The Cubosomes are an advantageous and reliable drug delivery approach as it is economic, non-toxic, biocompatible and thermodynamically stable with excellent bioadhesive properties, skin permeation enhancement properties and the capability of encapsulating hydrophilic, hydrophobic and amphiphilic substances, its method of preparation is the simple, targeted and controlled release of bioactive agents is possible, high drug loading capacity due to high internal surface area & cubic crystalline structures 21, 24, structure generally maintains the efficacy and stability of actives such as vitamins and proteins, colloidal dispersions can be stabilized by the addition of polymers, possess a sufficient average degree of molecular orientation order to characterize by structural symmetry 23. Cubosomes are associated with certain disadvantages like high viscosity hinders large-scale production, and low entrapment of water-soluble drugs due to the presence of large amounts of water inside cubosomes 21.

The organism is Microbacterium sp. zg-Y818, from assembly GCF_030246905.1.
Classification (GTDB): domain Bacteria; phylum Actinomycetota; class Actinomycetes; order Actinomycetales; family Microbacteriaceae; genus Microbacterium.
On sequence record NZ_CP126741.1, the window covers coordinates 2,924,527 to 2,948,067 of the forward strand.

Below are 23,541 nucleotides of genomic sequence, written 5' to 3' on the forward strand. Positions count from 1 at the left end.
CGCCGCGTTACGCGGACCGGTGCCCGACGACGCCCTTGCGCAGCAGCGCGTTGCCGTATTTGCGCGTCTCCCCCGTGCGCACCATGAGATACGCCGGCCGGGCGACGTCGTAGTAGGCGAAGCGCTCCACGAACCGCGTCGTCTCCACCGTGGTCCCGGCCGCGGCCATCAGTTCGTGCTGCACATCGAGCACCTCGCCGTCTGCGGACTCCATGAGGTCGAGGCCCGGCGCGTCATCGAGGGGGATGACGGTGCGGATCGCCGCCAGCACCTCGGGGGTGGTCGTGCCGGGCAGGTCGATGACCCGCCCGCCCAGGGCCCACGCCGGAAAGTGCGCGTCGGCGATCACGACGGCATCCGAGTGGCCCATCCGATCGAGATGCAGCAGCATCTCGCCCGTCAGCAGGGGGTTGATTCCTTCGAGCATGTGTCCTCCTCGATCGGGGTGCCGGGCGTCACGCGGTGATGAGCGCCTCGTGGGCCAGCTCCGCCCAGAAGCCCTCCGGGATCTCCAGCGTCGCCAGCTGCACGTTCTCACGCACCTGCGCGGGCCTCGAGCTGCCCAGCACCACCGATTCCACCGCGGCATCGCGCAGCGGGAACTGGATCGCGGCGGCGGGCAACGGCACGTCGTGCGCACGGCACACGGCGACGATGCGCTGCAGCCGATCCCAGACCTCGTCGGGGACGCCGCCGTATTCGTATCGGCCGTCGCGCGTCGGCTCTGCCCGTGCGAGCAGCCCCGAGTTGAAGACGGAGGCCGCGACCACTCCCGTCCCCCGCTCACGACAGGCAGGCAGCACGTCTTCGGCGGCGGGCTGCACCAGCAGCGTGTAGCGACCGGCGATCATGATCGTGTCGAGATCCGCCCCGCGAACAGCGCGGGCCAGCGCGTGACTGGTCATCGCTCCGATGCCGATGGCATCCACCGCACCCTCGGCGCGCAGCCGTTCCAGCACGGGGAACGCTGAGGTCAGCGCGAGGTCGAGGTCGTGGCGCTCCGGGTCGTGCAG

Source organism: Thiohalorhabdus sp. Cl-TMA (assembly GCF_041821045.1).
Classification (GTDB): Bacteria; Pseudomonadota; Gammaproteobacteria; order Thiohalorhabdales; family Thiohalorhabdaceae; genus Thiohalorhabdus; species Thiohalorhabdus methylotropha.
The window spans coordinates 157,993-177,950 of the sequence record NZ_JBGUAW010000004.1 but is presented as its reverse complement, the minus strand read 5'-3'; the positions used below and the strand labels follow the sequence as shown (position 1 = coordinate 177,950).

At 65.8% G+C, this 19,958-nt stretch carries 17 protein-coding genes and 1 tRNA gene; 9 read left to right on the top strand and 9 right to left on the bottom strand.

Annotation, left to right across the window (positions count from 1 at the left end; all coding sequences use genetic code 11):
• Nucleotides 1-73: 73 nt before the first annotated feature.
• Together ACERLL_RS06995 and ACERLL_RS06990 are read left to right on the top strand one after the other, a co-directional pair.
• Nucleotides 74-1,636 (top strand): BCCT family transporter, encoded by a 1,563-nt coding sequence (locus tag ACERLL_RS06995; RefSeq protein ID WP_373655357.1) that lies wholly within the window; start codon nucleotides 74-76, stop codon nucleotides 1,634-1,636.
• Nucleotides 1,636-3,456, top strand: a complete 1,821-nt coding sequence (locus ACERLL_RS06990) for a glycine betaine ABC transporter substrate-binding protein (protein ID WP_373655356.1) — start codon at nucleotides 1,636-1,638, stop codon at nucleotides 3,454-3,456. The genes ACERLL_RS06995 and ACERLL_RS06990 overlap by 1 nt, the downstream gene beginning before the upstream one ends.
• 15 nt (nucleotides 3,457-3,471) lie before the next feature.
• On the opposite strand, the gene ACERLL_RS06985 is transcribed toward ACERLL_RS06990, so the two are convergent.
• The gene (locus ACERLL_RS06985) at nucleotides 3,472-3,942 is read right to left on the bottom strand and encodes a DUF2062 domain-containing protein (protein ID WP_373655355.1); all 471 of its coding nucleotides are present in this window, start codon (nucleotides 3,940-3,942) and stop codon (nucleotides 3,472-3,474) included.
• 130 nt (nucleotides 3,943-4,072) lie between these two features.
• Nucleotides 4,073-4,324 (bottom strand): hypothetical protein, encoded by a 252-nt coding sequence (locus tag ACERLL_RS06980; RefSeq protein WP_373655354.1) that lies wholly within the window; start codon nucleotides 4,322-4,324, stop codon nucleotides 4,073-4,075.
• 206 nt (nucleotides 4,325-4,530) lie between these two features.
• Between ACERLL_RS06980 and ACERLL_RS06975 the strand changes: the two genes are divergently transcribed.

Ethosomes: Ethosomes are non-invasive soft, malleable vesicles with high ethanol content used to deliver drugs to reach the deep skin layers 27, 28. These are the modified forms of liposomes composed of phospholipids (Phosphatidylcholine, phosphatidylserine and phosphatidic acid), high concentrations of alcohol (ethanol and isopropyl alcohol) and water 29 as shown in Fig. 5. Ethosomes efficiently penetrate the skin and improve the delivery of different active agents to deeper layers of skin with improved systemic circulation as compared to conventional liposomes due to their soft and flexible nature 27.